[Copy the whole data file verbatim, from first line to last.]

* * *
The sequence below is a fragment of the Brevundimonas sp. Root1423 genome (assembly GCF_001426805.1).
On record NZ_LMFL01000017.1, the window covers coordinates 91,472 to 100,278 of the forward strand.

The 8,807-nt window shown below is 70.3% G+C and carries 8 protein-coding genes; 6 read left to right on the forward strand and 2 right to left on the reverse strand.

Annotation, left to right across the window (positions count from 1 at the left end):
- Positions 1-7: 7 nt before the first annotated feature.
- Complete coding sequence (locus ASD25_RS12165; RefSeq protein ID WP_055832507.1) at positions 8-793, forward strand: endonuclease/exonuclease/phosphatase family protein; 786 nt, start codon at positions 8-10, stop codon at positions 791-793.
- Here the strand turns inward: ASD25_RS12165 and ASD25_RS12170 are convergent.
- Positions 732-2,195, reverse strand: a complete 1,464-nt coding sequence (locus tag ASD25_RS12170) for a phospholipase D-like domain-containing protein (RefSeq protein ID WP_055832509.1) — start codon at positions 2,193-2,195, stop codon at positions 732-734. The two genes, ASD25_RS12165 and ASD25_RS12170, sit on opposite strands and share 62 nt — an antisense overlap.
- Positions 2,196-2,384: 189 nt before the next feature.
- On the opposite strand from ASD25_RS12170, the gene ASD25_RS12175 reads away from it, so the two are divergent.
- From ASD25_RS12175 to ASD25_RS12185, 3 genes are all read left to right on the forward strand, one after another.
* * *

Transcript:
The sequence below is a fragment of the Brevundimonas sp. Root1423 genome (assembly GCF_001426805.1).
On record NZ_LMFL01000017.1, the window covers coordinates 91,472 to 100,278 of the forward strand.

The 8,807-nt window shown below is 70.3% G+C and carries 8 protein-coding genes; 6 read left to right on the forward strand and 2 right to left on the reverse strand.

Annotation, left to right across the window (positions count from 1 at the left end):
- Positions 1-7: 7 nt before the first annotated feature.
- Complete coding sequence (locus ASD25_RS12165; RefSeq protein ID WP_055832507.1) at positions 8-793, forward strand: endonuclease/exonuclease/phosphatase family protein; 786 nt, start codon at positions 8-10, stop codon at positions 791-793.
- Here the strand turns inward: ASD25_RS12165 and ASD25_RS12170 are convergent.
- Positions 732-2,195, reverse strand: a complete 1,464-nt coding sequence (locus tag ASD25_RS12170) for a phospholipase D-like domain-containing protein (RefSeq protein ID WP_055832509.1) — start codon at positions 2,193-2,195, stop codon at positions 732-734. The two genes, ASD25_RS12165 and ASD25_RS12170, sit on opposite strands and share 62 nt — an antisense overlap.
- Positions 2,196-2,384: 189 nt before the next feature.
- On the opposite strand from ASD25_RS12170, the gene ASD25_RS12175 reads away from it, so the two are divergent.
- From ASD25_RS12175 to ASD25_RS12185, 3 genes are all read left to right on the forward strand, one after another.